As you probably know, all of Europe has recently gone GDPR mad, though not necessarily for all of the right reasons. The General Data Protection Regulation was enforced on the 25th of May, 2018, and was created in order to give everyday citizens more power and control over how their personal data is utilized by companies, big and small, across Europe, and indeed, the globe. As beneficial as GDPR is for businesses and everyday individuals, it is still a fairly complex regulation that some people are not entirely familiar with. Others believe they know everything there is to know about GDPR, when in reality they’re very much mistaken. As it is so complex, and because it’s so new, there’s a lot of misinformation out there regarding GDPR, which needs clearing up. For that reason, if you read one article about GDPR read this one, as we guide you through a series of myths and misconceptions about the general data protection regulation.
B2B isn’t affected by GDPR
One of the most common myths associated with GDPR, is that B2B (Business to Business) organizations are not affected by the new regulation that was recently rolled out. This is simply not the case. If your company stores one piece of data about just one person located in the EU, whether it be their name, email address, phone number, or anything else, GDPR will apply to you. Just because you happen to be a B2B organization, don’t assume that GDPR doesn’t apply, because as mentioned, it could!
Once employee data is taken care of that’s it
Another common GDPR misconception is that once an organization’s employee data is taken care of, assuming they don’t deal with the outside public, that’s pretty much it. Well, not exactly. You see, your business will almost certainly have the contact info for other individuals, whether it be suppliers, advisors, or anyone else. If you have their info, that too needs to be taken care of.
GDPR is just about security
Although it’s true that one of the main reasons why GDPR was introduced, was to help ensure that the personal info of everyday individuals was made safer and more secure, this is by no means the only reason why GDPR was introduced. One of the main reasons for the introduction of GDPR was to give everyday people back a level of control and power. Before GDPR, under the previous data protection act in the UK, if a person was to contact a business to request that they relinquish their personal details, that person would have to pay £10. How unfair is that? £10 to get back your own personal data. Thanks to GDPR however, it is now completely free. GDPR does indeed focus on security, but primarily it was introduced as a means of tipping the scales of power back into everyday individual’s favour once more.
GDPR is just about avoiding heavy fines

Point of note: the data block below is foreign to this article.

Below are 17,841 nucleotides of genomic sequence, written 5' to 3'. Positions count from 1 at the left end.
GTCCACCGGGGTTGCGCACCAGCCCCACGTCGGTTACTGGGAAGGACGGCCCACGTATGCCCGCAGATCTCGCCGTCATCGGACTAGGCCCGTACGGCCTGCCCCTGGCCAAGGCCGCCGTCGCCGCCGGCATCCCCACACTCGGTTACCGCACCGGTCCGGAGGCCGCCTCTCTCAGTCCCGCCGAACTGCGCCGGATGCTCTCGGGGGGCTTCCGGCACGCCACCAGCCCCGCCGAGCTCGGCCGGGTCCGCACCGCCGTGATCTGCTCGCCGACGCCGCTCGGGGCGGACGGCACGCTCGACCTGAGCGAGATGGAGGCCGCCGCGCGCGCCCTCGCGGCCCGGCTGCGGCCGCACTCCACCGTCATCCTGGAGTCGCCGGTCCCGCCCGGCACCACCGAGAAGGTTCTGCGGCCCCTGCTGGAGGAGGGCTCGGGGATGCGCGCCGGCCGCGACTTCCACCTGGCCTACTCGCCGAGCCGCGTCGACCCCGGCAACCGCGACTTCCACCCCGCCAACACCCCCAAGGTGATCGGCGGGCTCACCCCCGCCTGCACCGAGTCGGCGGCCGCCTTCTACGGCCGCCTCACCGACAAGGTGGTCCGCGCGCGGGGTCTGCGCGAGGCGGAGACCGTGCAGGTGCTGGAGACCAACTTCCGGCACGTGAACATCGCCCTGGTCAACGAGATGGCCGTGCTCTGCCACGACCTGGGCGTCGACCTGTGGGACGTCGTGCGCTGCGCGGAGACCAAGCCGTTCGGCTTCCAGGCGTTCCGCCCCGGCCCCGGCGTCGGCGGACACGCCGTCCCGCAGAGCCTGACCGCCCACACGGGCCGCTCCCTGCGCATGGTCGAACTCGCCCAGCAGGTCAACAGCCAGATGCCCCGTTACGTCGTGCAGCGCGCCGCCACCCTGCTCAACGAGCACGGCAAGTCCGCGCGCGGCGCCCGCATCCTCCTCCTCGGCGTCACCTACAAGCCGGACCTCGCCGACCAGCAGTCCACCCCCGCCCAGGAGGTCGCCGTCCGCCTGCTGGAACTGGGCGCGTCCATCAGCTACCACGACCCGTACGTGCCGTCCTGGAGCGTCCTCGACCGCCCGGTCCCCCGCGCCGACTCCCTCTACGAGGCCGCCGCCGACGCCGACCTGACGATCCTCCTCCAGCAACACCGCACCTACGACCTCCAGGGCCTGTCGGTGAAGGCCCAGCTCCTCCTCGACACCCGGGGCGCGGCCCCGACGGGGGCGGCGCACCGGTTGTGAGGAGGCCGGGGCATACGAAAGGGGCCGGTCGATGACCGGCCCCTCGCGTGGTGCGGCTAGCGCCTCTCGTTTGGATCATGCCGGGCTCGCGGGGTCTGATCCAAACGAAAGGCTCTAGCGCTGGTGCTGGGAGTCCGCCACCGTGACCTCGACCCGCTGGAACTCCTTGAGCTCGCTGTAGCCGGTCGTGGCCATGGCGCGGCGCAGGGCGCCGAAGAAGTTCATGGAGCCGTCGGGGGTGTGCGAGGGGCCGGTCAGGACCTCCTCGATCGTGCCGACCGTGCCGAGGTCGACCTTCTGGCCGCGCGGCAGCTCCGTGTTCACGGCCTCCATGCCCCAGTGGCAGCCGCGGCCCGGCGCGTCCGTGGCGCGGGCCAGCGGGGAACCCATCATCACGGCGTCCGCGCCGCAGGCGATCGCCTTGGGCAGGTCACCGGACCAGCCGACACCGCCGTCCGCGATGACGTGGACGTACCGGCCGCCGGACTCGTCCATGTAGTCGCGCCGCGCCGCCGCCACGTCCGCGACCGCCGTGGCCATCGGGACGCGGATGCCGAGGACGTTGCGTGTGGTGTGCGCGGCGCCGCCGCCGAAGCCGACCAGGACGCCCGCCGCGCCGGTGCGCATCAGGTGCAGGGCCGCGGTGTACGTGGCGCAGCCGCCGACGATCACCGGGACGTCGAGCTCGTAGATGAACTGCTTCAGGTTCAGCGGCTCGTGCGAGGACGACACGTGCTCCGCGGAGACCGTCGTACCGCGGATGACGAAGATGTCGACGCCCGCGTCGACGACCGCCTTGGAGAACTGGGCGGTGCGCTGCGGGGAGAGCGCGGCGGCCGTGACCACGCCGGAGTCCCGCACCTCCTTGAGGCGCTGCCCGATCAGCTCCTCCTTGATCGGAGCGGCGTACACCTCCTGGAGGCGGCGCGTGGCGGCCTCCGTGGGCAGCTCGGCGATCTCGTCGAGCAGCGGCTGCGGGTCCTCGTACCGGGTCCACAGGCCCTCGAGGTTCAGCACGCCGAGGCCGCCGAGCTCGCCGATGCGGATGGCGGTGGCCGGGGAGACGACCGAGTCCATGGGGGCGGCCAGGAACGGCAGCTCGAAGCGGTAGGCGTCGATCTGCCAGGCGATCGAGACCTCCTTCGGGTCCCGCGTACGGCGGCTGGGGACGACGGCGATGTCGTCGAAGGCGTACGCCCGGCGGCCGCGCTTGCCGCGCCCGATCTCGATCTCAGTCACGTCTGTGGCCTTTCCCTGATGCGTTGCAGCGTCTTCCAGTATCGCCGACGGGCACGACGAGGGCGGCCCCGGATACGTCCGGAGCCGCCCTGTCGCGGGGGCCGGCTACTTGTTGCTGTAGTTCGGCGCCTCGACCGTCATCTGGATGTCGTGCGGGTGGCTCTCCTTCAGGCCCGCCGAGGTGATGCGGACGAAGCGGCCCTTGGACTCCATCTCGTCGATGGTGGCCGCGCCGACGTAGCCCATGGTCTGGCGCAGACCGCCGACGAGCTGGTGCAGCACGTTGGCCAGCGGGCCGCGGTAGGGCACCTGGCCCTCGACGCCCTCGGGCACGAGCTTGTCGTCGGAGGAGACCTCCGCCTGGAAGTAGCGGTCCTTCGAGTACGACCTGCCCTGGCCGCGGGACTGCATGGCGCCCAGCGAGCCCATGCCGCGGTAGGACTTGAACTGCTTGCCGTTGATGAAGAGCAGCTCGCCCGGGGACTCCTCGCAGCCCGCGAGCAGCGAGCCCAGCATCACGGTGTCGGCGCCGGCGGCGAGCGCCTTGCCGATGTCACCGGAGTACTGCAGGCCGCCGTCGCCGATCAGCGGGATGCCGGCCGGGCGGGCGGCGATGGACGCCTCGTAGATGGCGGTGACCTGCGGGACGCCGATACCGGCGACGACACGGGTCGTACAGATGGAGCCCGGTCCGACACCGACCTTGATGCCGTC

If a business is found not to be GDPR compliant, they face the possibility of a hefty fine. They could for example, face fines up to 20 million Euros, or 4% of their annual global turnover. Both of these options don’t sound appealing, but becoming GDPR compliant shouldn’t simply be about avoiding heavy fines. GDPR tightens up security measures, which in turn reduces the likelihood of a data breach. This builds trust with your customers, and trust strengthens relationships and helps ensure that your customers remain loyal to you, and that they trust your brand. GDPR therefore, isn’t just about avoiding a fine, it’s about establishing trust and strengthening your brand.
Every personal data breach will have to be reported to the ICO
GDPR has a lot of people panicking and being overly-cautious, especially when it comes to the possibility of a data breach. In the unlikely event of a data breach however, one common myth is that every single one will have to be reported to the ICO. This isn’t the case. If a data risk does occur, reporting it will indeed become mandatory, but only in the event that it looks likely to risk individual’s freedoms and rights. If the breach looks highly unlikely to risk their rights and freedoms, it won’t necessarily need to be reported.
You will definitely be fined if you are found to be in breach
As mentioned, potential fines can be UP TO 20 million Euros, or 4% of your business’ annual turnover, but that doesn’t mean that that’s what you will have to pay if you’re found to be in breach. Fines are proportionate based upon the scale of the business in question. Say for example, you turnover around £20,000 annually, you won’t suddenly be hit with a 4 Million Euro fine if you’re found to be in breach. In fact, if you report a breach, are open and honest, and prove that you have taken the necessary steps to rectify the issue and prevent it happening again, a fine can be avoided altogether. According to the UK Information Commissioner, Elizabeth Denham, the best way to avoid a fine is to ‘tell it all, tell it fast, and tell the truth’.
If you want to learn more about GDPR, check out our handy infographic below.
Niall Bennet is the community manager at Online-Shopping.ie. He has a background in web design and marketing and works day to day on improving user experience and website functionality. When not working, Niall enjoys rugby and swimming.